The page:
Kering Revamps Management in Luxury

Marco Bizzarri gets big promotion, and Albert Bensoussan joins the French group.

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PARIS — In a bid to accelerate growth of its fashion and “hard” luxury brands, Kering has shuffled top management.

This story first appeared in the April 25, 2014 issue of WWD.  Subscribe Today.

Marco Bizzarri, president and chief executive officer of Bottega Veneta, is to become ceo of Kering’s new luxury couture and leather goods division, while former Louis Vuitton executive Albert Bensoussan is to join Kering as ceo of its new luxury watches and jewelry division.

Gucci, the cash cow of the French conglomerate and its largest property, is to operate separately from those divisions under Patrizio di Marco, its chairman and ceo since 2009.

RELATED STORY: Kering Revenues Gain 1.2% in Q1 >>

The trio of top executives — di Marco, Bizzarri and Bensoussan — will report to François-Henri Pinault, chairman and ceo of Kering, and sit on its executive committee.

The shake-up was disclosed Thursday in tandem with Kering’s first-quarter results, which signaled more moderate growth for the once high-flying luxury sector.

Softness at Gucci and Puma, plus currency headwinds, held back total revenue growth to 1.2 percent to 2.4 billion euros, or $3.29 billion. The core brands of the French conglomerate’s luxury and nascent sport/lifestyle divisions saw sales in the three months ended March 31 decline 3.2 percent and 6.6 percent respectively.

At constant exchange rates, group revenues gained 4.1 percent, and Gucci, 0.3 percent, while Puma slipped 0.4 percent.

Dollar figures are converted from euros at average exchange rates for the period to which they refer.

In luxury, the standout brands were Saint Laurent, with revenues leaping 24.2 percent to 158 million euros, or $216.5 million; and Bottega Veneta, up 9.5 percent to 250.8 million euros, or $343.6 million — another feather in the cap of Bizzarri.

The 51-year-old is to remain president of the Italian brand famous for its woven leather goods, and a new ceo is to be named shortly.

The ceo’s of Bottega Veneta, Saint Laurent, Alexander McQueen, Balenciaga, Brioni, Christopher Kane, Stella McCartney, Tomas Maier and Sergio Rossi will all report to Bizzarri under the new management scheme.

According to HSBC’s calculations, Kering’s so-called “smaller” luxury brands altogether should account for 47 percent of its luxury sales and 36 percent of earnings before interest and taxes in 2014 “and are growing faster than the industry average.”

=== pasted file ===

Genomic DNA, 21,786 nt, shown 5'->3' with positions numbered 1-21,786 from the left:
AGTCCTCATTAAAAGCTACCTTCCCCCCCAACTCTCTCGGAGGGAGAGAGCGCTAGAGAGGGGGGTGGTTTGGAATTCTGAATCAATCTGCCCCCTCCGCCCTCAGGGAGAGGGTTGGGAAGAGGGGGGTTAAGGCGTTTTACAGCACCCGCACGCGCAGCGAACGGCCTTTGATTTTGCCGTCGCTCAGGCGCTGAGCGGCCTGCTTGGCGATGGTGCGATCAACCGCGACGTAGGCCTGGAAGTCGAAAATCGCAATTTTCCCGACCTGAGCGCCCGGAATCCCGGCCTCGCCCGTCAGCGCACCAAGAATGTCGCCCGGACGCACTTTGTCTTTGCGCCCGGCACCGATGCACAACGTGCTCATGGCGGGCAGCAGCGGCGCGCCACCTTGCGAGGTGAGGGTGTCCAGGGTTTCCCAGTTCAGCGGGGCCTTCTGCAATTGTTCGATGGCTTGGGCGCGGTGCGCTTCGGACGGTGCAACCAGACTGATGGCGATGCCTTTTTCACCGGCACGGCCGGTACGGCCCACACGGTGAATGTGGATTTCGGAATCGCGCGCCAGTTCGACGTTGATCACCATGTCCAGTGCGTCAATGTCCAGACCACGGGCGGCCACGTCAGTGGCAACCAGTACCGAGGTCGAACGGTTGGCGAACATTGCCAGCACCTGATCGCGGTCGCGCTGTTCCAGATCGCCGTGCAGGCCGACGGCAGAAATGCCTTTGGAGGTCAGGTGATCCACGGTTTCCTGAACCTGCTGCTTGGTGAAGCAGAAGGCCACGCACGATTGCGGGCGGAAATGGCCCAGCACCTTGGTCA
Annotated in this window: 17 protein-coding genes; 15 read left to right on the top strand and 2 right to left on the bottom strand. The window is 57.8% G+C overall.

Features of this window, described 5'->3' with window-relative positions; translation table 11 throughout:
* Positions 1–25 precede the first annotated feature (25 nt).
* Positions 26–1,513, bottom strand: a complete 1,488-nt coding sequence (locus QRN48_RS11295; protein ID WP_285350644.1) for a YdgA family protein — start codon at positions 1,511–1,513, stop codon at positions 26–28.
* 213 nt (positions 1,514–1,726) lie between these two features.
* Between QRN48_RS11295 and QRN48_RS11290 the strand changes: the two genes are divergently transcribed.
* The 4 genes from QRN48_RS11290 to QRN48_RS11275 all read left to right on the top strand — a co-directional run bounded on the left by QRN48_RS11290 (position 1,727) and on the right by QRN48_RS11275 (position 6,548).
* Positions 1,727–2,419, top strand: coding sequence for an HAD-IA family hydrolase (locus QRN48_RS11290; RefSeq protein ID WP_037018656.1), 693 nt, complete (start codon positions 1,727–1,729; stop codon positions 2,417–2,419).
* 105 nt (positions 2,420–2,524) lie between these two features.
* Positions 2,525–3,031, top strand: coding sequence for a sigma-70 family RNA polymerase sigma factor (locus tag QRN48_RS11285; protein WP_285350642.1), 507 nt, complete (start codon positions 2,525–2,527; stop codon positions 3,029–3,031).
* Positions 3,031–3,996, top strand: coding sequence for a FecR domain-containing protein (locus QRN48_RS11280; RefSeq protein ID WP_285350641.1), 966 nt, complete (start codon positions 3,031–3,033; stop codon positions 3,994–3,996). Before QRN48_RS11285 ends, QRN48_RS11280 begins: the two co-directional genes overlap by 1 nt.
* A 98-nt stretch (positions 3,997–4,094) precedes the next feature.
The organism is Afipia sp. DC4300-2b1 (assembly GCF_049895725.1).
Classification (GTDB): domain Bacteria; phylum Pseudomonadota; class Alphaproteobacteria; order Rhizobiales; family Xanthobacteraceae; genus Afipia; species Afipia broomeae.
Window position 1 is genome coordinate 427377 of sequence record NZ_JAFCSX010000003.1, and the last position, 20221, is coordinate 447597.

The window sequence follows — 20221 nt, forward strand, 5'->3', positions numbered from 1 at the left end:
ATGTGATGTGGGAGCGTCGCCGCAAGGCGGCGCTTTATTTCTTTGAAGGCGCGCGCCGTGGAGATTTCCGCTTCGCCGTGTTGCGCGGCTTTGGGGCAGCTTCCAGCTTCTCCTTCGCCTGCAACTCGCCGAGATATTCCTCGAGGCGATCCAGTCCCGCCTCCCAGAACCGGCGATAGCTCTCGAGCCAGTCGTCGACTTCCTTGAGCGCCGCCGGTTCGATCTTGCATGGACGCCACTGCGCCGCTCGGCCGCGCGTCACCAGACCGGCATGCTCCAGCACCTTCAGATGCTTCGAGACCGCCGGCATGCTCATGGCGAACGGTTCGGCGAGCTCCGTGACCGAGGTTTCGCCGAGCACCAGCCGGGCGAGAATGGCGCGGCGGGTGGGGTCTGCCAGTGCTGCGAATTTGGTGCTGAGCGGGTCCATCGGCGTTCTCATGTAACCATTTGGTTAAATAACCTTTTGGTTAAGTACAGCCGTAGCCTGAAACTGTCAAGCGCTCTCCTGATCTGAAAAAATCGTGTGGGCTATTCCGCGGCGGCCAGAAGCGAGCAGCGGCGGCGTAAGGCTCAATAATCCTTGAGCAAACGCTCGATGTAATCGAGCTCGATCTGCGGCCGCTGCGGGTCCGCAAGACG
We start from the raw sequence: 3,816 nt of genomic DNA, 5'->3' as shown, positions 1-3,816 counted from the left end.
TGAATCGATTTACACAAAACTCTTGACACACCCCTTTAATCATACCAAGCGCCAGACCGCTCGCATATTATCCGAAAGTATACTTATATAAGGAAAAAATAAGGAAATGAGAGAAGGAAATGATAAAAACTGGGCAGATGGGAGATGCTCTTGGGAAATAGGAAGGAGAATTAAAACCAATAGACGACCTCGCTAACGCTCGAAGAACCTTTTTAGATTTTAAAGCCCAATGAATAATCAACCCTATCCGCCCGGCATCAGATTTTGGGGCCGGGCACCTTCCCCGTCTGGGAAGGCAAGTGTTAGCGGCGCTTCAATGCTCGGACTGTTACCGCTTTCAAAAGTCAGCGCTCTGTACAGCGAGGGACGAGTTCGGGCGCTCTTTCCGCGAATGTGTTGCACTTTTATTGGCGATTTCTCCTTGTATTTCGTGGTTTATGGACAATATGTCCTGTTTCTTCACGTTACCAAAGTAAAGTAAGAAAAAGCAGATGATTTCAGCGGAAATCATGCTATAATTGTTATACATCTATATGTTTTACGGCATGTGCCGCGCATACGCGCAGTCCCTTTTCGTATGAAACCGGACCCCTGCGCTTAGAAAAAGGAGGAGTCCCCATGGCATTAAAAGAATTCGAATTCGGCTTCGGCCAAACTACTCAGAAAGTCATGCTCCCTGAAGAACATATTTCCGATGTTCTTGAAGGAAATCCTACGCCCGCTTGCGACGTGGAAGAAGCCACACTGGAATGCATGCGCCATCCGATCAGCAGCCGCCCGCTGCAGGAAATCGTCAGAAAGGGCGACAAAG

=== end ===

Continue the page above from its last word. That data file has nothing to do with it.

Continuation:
Pinault is to remain chairman of Saint Laurent to ensure “the unique individuality and positioning of this historical French couture house” is preserved, the company noted.

“This realignment will be carried out with full respect for the autonomy of each of Kering’s brands, which will remain under the operational responsibility of their respective ceos,” the company said.

Kering characterized the changes as a “more specialized steering of its activities” that would “strengthen the monitoring and focus the business expertise and resources that the group makes available to its brands to accelerate their development.”

Thursday’s developments will see company veteran Alexis Babeau — who worked under its Gucci Group, PPR and Kering guises — leave the group after a 10-year tenure.

Babeau joined what was then Gucci Group, a division of PPR, in 2004 as chief financial officer from Finaref, a credit and financial services company. He subsequently became chief operating officer and was promoted to managing director of the luxury division in 2011 in the wake of the exit of Gucci Group president and ceo Robert Polet, a Dutch national who came from Unilever’s ice cream and frozen foods division.

Pinault praised Babeau for playing “a key role in identifying and implementing operational synergies between our brands, while maintaining the creative independence that makes each of them unique.”

Bensoussan, 55, has been an independent consultant since 2010, after quietly exiting as director of watches and jewelry at Vuitton. He had launched the leather goods giant into those categories in 2003. Prior to that, he was sales and marketing director for LVMH Moët Hennessy Louis Vuitton’s watch and jewelry division.

The Frenchman started his career at Cartier, and also worked at Givenchy in Japan from 1984 to 1994. He is to start May 2, with the ceos of Boucheron, Girard-Perregaux, JeanRichard, Pomellato, Dodo and Qeelin reporting to him.

Bizzarri is to take up his new post in July, and will be based in Cadempino, Switzerland, where Kering has a centralized logistics and distribution hub.

The lanky, Italian-born executive joined what was then Gucci Group in 2005 as ceo of Stella McCartney, moving over to Bottega in 2009 and piloting its growth past the $1 billion revenue mark in 2012.